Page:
By the time I got into sixth grade, all us classmates were utterly familiar with one another. Many of us had been branded. For example, the girl who farted in front of everyone in PE class.
The only question each year was just to see how we’d be shuffled and assigned to a particular teacher. The hope was you’d be put in a class with your friends. If not, it wasn’t the end of the world—you’d see them at recess.
And then we got into sixth grade, and from out of nowhere, Derrick was in my class. Since kindergarten, Derrick’s parents had sent him to a private Christian school. He had been outside my orbit, though he lived on the hill with the rest of us. He had never played with us kids in the neighborhood.
I was aware he existed, though. He had been on the pee-wee soccer team my parents put me on. Derrick was the best player on the team. I was the worst. I would later find out he was good—no, great—at every sport he attempted. He was the natural. I was the unnatural.
So we never mingled—until sixth grade, when we became inseparable.
Derrick could have been the best kid on the field in any of the recess sports the normal boys played, but he chose to goof off with me, Boom-Boom, Rocket Ray, and Rudy the Scientist during recess. We spent the bulk of our time coming up with new ways to talk about girls’ chests—from flat to stacked
Knowledge was not an issue, certainly not first-hand experience. Not a one of us had actually seen a pair of breasts in the flesh—well, maybe our mom when she was rushing from the tub to answer the phone—let alone touched a pair.
We were deliciously suggestive, but what exactly we were suggesting wasn’t always clear to us. The wisdom among the boys regarding the ideal size for breasts was “more than a mouthful’s a waste,” which I didn’t get. Mouthful? I kept my ignorance to myself and said, “hell, yeah!”
The normal boys playing sports noticed us over there and they’d make snide comments when they’d pass by at recess’ end. What kind of kid doesn’t play sports during recess? While we thought, why would you want to play sports when you could be talking about girls’ boobs? What are they? Homos?
Thus stirred, Derrick and I set about to find . . . girlfriends. Providentially, shortly after we made this pact, word came from Rocket Ray that his sister, Debbie, liked me. Debbie was flat but other than that I found the prospect electrifying.
Simultaneously, Debbie’s best friend, Pamela, who was stacked—boombadee-boombadee-boom—declared her affections for Derrick, who was co-electrified with me. Back in sixth grade, she was a celebrity of sorts, a girl with breasts. Not just breasts. They qualified as boobs. Everyone was solid on this.
We when arrived, we found Debbie’s mother was home so Derrick and I suggested we go across the street to the woods. We didn’t have time to dilly-dally.
As we crossed the street, my heartbeat quickened. When we had gone deep enough into the woods, we “paired up” and then stood at a loss, unsure how to proceed. In particular, Pamela and I were feeling very shy about the whole endeavor. Derrick and Debbie, though, were all too ready to proceed so Derrick, only half-jokingly, suggested we “switch.”
When the time came to do the deed, I was unsure, as all first kissers are. I knew that “making out” was done mouth open, but that was probably pushing it for one’s first time, especially out in the woods next to your girl’s house with your best friend and his girl all of five feet from you and your girl’s mother peering through the kitchen blinds to see what was going on across the street. Hedging my bets, I had my lips partway parted when they connected to Debbie’s.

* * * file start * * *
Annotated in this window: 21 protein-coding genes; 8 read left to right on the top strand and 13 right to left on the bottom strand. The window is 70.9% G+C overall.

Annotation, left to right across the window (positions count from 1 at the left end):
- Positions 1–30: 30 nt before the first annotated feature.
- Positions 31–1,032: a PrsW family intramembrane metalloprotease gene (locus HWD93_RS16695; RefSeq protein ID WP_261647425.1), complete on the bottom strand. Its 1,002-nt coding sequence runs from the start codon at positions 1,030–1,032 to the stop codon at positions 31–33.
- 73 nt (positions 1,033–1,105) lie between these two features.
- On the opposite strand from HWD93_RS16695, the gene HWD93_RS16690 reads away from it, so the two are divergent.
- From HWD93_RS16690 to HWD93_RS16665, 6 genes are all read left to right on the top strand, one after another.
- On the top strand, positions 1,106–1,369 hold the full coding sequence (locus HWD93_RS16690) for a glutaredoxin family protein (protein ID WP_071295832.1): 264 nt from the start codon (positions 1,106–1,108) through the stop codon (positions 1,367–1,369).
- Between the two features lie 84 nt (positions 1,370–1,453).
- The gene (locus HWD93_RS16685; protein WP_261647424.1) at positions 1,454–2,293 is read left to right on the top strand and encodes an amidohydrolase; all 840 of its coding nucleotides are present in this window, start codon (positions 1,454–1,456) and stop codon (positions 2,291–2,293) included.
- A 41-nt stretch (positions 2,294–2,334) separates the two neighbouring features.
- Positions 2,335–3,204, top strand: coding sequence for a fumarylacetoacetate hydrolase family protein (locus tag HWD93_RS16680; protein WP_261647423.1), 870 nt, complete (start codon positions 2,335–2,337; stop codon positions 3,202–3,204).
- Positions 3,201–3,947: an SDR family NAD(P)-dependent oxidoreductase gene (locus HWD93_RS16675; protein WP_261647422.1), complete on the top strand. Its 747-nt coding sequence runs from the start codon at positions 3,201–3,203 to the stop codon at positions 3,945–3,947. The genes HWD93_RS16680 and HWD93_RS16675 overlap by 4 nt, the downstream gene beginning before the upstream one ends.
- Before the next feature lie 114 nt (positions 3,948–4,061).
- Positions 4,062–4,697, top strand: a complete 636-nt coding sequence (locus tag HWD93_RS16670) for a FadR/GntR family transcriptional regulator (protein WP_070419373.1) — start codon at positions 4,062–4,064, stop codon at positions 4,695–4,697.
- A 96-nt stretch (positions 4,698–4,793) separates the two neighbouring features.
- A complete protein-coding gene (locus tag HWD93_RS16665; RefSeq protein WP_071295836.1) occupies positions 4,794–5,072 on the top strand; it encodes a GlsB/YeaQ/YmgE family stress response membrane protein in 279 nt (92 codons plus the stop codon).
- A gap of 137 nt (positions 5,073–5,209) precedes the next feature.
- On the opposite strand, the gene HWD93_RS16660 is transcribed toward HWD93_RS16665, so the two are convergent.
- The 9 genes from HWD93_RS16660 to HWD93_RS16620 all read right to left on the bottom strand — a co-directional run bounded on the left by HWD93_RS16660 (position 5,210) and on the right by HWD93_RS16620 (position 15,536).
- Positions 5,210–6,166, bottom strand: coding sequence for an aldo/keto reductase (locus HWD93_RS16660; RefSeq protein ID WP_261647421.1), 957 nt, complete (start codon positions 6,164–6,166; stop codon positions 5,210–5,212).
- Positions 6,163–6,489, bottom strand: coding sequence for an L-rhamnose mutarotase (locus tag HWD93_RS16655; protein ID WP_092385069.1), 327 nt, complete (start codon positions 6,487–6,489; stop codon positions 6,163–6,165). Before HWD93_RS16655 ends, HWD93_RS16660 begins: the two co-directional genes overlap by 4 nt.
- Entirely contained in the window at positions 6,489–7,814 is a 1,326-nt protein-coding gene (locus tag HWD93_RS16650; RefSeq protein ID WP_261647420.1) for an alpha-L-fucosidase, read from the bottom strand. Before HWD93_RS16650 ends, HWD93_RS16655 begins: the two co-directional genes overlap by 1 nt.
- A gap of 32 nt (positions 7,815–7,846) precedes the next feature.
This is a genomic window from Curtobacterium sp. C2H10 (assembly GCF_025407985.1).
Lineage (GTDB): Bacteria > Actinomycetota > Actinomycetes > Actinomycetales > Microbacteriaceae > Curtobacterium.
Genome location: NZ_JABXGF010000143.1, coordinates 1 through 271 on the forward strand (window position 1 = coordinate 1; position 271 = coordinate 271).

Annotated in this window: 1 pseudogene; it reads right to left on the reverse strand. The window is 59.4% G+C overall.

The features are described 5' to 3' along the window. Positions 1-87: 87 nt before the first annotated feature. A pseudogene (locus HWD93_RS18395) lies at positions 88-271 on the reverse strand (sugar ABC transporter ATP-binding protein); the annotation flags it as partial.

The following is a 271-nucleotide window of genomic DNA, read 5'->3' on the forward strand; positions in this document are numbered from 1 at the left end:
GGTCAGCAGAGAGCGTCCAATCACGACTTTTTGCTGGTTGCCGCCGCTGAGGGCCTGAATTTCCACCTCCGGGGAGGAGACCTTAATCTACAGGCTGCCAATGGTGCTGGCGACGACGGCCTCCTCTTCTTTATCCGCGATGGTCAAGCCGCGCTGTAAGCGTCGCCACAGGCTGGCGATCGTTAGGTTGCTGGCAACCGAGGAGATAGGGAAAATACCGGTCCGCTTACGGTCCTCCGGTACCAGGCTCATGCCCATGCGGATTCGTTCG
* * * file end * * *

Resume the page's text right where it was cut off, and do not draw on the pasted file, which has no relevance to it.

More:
The physical sensation wasn’t really much of a surprise. Soft. Moist. What I hadn’t expected was the affirmation. Someone was orbiting their existence on . . . me, of all people . . . for that moment . . . one, two, three. Me!
Then our lips parted. Pit!
I looked in her doe’s eyes and I knew for certain I was 98 percent liquid, and, if I wasn’t careful, I was liable to dissolve into the matted grass on the forest floor and somebody would have to sponge me up—most likely Derrick, but he had problems of his own right then, like how to hide his boner. Me? Hell, at that moment, I wanted to show my boner to the entire student body. I did it! See?
Afterward, we decided to walk to the park holding hands, which was another heretofore unknown flood of affirmation. Somebody wants me! As we walked, Debbie and Pamela made Derrick and I promise, really promise now, that we wouldn’t tell anyone they had let us kiss them. They didn’t want it to get around at school that they were “loose.” Being “loose” was one step away from being a “whore.”
Not a problem, Derrick and I said. You can trust us.
But no sooner did we arrive at the park that we saw two girls we all knew. Spontaneously, Derrick and I burst toward the girls, shouting, “Guess what we did!” They were obviously impressed but tried not to show it. Then they realized their duty as girls was to look shocked.
Debbie and Pamela protested loudly but then giggled in unison. They couldn’t have been too concerned because about 10 minutes later we were a pair of kissing couples again and, once again, I was liquid.
When I was walking home with Derrick, I realized he was the closest thing I had to a brother. He was the brother who was good at all sports and I was the brother who was, you know, creative and stuff. But like brothers, our differences didn’t seem to matter. We didn’t care about impressing another and we didn’t play games.
When we arrived at school the next day, the entire sixth grade seemed to know—Ooh La La!—which was amazing because Derrick and I both promised the other we wouldn’t tell a soul unless we could do it as a team. No big deal, Derrick and I tried to say with disregard as if we boasted long resumes of kissing. No big deal. Just us men.